The annual match between the House of Commons and the Bar Golfing Society took place on the 15th inst. on the Woking Club's course. Last year the House of Commons won by 9 games to 3, but on this occasion the Bar secured the singles by 5 to 3, and the foursomes, in which each game counted 2 points, by 8 to nothing. The Bir thus proved successful on the day by_13_to_3. In the leading single Mr. H. W. Beveridge beat Mr. H. W. Forster, M.P. Mr. Alfred Lyttelton, M.P., and Mr. J. A. Pease, M.P., were among the representatives of the House of Commons. Mr. Lyttelton lost to Sir Thomas Parkyns, bat Mr. Pease defeated Mr. T. A. White.
At the conclusion of an assessment appeal heard before Mr. Loveland Loveland, K.C., the deputy-chairman, and other magistrates at the London Sessions on Wednesday, Mr. Balfour Browne, K.C., addressing the deputy-chairman, referred to the announcement recently published in the Press that his Lordship was about to retire. He said that he and his colleagues at the Bar felt that his Lordship's retirement would mean a great loss to the Bench. In congratulating him on having held his high position for so many years he expressed the hope, on behalf of the Bar, that he would long enjoy his retirement. Mr. Loveland Loveland thanked Mr. Balfour Browne and the other members of the Bar for their kind wishes, and said he looked back with great pleasure to the fact that his relations with his colleagues on the Bench and the members of the Bar had always been of the happiest description. But, having arrived at the age of seventy, he thought it right to tender his resignation, so that he might take rest and enjoy the repose of a country life. The retiring judge received his appointment fifteen years ago, though for five years before he had served as occasional judge at the sessions. He was called by the Inner Temple on the 17th Nov. 1865, and for many years went the Oxford Circuit.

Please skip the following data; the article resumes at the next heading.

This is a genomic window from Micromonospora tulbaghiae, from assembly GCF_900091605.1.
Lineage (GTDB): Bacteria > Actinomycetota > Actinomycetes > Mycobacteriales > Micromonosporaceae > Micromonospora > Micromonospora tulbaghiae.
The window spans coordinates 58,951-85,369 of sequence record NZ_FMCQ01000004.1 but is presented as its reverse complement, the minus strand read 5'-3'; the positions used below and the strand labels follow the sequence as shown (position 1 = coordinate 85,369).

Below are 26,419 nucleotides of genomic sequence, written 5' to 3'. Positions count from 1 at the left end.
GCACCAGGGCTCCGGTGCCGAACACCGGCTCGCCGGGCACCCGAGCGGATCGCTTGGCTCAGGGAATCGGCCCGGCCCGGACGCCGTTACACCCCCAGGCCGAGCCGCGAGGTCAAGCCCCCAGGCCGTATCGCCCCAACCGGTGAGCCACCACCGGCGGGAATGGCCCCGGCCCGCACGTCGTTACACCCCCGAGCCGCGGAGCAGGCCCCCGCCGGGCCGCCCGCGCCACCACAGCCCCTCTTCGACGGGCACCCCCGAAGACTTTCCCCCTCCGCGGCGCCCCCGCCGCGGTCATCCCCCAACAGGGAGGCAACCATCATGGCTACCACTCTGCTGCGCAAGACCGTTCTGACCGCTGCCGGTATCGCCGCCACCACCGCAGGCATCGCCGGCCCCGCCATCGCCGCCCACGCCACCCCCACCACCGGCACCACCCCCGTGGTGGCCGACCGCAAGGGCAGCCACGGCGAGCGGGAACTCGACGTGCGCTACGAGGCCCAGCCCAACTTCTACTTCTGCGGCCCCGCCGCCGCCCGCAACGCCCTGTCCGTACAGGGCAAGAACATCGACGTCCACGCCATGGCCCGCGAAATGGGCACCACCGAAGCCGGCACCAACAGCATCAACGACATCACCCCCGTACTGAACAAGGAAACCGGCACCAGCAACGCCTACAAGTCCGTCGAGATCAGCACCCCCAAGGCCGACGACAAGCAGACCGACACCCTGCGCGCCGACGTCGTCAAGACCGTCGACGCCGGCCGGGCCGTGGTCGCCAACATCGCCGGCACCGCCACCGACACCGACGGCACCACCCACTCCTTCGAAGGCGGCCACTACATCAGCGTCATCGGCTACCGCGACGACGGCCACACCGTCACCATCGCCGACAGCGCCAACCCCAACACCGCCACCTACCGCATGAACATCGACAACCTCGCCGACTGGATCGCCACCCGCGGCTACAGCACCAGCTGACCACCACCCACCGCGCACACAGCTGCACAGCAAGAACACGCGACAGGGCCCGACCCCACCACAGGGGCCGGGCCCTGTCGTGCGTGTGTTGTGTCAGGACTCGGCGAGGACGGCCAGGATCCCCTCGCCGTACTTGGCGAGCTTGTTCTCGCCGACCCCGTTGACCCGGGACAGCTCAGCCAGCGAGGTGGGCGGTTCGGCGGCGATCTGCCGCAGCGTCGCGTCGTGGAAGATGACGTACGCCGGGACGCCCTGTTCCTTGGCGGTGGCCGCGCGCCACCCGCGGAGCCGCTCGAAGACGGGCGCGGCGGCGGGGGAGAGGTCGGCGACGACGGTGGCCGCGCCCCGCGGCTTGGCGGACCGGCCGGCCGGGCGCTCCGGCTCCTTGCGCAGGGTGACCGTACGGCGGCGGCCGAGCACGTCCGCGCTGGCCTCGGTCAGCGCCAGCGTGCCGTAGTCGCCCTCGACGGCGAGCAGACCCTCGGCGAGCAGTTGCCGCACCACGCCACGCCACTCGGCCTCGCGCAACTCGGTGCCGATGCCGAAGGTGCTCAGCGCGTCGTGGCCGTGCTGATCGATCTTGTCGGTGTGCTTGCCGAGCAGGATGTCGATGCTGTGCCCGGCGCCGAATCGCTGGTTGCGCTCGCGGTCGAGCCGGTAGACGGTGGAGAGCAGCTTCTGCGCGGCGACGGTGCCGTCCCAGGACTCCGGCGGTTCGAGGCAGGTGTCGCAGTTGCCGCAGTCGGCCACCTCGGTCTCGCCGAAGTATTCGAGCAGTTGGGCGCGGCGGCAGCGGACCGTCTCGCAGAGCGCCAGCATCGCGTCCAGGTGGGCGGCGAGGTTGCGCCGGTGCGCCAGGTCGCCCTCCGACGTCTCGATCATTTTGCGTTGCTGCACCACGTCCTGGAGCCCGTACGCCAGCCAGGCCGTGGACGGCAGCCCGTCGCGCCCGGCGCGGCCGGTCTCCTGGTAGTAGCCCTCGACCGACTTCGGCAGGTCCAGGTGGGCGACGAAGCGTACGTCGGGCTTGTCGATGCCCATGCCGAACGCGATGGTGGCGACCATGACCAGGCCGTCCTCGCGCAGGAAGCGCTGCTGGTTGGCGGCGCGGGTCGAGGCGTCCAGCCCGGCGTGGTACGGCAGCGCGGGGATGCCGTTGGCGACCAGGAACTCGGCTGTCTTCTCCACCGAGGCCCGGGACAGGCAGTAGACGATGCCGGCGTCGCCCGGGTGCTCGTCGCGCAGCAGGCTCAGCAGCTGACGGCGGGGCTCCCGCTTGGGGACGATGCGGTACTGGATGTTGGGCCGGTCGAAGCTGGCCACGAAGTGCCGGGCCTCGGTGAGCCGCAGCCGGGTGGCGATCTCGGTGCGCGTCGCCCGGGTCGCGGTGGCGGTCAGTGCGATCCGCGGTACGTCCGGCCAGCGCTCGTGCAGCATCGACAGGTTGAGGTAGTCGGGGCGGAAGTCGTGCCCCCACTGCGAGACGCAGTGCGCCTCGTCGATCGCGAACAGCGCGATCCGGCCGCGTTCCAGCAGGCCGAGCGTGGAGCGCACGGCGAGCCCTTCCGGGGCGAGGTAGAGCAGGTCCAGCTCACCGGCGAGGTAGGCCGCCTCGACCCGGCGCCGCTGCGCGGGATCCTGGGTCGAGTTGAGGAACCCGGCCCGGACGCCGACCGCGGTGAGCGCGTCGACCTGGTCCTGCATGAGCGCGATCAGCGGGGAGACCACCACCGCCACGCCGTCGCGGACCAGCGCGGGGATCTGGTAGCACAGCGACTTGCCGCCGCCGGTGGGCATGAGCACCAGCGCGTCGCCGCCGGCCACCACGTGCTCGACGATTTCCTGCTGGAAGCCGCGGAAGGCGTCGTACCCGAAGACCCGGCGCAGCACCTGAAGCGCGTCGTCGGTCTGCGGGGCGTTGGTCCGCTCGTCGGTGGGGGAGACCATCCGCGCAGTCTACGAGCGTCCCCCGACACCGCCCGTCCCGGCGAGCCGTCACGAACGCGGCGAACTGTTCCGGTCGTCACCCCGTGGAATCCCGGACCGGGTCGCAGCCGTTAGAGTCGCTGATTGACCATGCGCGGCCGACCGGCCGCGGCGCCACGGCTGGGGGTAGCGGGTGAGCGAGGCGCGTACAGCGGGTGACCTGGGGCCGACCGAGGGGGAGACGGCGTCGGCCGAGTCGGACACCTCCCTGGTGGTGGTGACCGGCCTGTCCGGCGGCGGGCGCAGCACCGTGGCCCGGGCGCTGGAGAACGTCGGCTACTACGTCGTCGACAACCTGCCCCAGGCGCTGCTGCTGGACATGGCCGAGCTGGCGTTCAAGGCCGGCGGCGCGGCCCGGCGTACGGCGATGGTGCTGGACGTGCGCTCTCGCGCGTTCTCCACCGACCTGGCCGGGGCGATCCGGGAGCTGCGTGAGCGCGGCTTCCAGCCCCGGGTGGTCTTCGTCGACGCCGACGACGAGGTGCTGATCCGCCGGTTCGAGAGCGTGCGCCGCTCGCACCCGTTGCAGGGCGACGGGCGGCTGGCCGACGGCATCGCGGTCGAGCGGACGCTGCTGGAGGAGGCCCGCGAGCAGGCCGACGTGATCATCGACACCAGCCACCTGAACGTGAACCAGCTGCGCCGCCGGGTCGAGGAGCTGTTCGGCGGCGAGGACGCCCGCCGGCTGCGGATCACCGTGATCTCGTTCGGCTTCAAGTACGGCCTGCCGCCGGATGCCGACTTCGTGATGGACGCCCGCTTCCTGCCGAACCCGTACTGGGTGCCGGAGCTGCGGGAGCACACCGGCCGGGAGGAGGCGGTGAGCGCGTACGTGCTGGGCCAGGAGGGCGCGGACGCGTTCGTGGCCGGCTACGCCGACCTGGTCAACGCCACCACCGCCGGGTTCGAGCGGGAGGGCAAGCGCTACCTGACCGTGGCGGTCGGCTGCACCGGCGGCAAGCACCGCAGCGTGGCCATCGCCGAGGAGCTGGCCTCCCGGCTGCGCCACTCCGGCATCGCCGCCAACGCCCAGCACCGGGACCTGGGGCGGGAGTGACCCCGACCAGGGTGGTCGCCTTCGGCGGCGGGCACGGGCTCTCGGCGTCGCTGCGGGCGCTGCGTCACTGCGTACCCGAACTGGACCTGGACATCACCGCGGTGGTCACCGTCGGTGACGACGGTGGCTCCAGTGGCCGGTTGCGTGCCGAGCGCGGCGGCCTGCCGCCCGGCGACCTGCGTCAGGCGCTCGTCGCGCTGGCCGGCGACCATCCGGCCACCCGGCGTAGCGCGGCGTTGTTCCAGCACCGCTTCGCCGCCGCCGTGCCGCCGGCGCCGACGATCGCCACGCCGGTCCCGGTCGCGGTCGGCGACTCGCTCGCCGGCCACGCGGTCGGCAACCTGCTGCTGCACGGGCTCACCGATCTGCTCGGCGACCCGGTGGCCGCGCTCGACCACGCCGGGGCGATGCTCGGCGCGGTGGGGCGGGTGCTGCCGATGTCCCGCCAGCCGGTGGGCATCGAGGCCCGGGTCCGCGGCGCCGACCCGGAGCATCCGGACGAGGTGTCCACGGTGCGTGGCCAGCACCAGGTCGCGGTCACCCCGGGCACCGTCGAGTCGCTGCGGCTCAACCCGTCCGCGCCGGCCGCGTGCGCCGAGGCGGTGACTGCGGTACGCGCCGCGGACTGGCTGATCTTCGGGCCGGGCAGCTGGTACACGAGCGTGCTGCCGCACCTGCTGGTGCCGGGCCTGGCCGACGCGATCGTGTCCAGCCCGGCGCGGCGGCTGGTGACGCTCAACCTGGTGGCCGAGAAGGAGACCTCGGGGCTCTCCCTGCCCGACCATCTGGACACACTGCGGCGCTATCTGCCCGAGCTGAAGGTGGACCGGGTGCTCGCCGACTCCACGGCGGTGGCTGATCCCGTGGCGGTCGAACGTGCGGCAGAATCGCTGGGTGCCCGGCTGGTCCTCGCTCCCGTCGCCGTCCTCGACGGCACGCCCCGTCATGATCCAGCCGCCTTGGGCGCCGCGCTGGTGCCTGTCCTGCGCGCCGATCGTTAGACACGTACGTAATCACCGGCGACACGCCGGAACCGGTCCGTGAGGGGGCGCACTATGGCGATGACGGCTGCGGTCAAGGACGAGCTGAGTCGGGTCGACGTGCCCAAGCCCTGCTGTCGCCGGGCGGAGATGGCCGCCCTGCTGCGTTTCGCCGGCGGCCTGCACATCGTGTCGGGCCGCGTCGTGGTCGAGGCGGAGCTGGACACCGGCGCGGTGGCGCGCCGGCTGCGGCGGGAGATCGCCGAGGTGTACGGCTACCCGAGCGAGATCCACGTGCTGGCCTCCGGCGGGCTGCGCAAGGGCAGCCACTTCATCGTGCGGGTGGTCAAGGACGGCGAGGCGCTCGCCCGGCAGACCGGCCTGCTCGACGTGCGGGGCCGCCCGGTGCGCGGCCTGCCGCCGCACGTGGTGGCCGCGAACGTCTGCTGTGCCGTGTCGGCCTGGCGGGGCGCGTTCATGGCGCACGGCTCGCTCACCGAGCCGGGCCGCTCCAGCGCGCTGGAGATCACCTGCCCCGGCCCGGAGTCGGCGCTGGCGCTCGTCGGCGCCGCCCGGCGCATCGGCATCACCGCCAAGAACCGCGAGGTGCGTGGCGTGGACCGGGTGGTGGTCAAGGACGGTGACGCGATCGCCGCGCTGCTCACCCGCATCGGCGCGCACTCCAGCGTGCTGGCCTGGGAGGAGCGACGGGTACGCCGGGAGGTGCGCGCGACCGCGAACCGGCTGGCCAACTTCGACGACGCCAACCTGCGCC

At the Westminster County Court on the 17th inst., before His Honour Judge Woodfall, Mr. George Bartlett, a solicitor, practising at Chichester, sued Mr. Horace Boot, consulting engineer, of Westminster-chambers, Victoria-street, for £21 as a fee which he claimed was due to him for introducing the defendant to members of the Chichester City Council in connection with a scheme for installing the electric light in the city. Mr. Gatehouse, for the plaintiff, said that his client was a well-known public man in Chichester, and was a member of the council there for some years. Early in 1900 the council obtained a Provisional Order for an electric light scheme, and desired to transfer it to a company. The defendant, who had known the plaintiff for some years, suggested that the plaintiff should introduce him to the chairman of the Electric Lighting Committee of the council, in the event of which he thought he would be able to bring about the desired transfer. The introduction was made, and the negotiations which followed led to the transference of the Provisional Order to a company, His Honour, in giving judgment, said there was not an iota of evidence to prove that there was an agreement to pay money, and in these circumstances there must be judgment for the defendant with costs.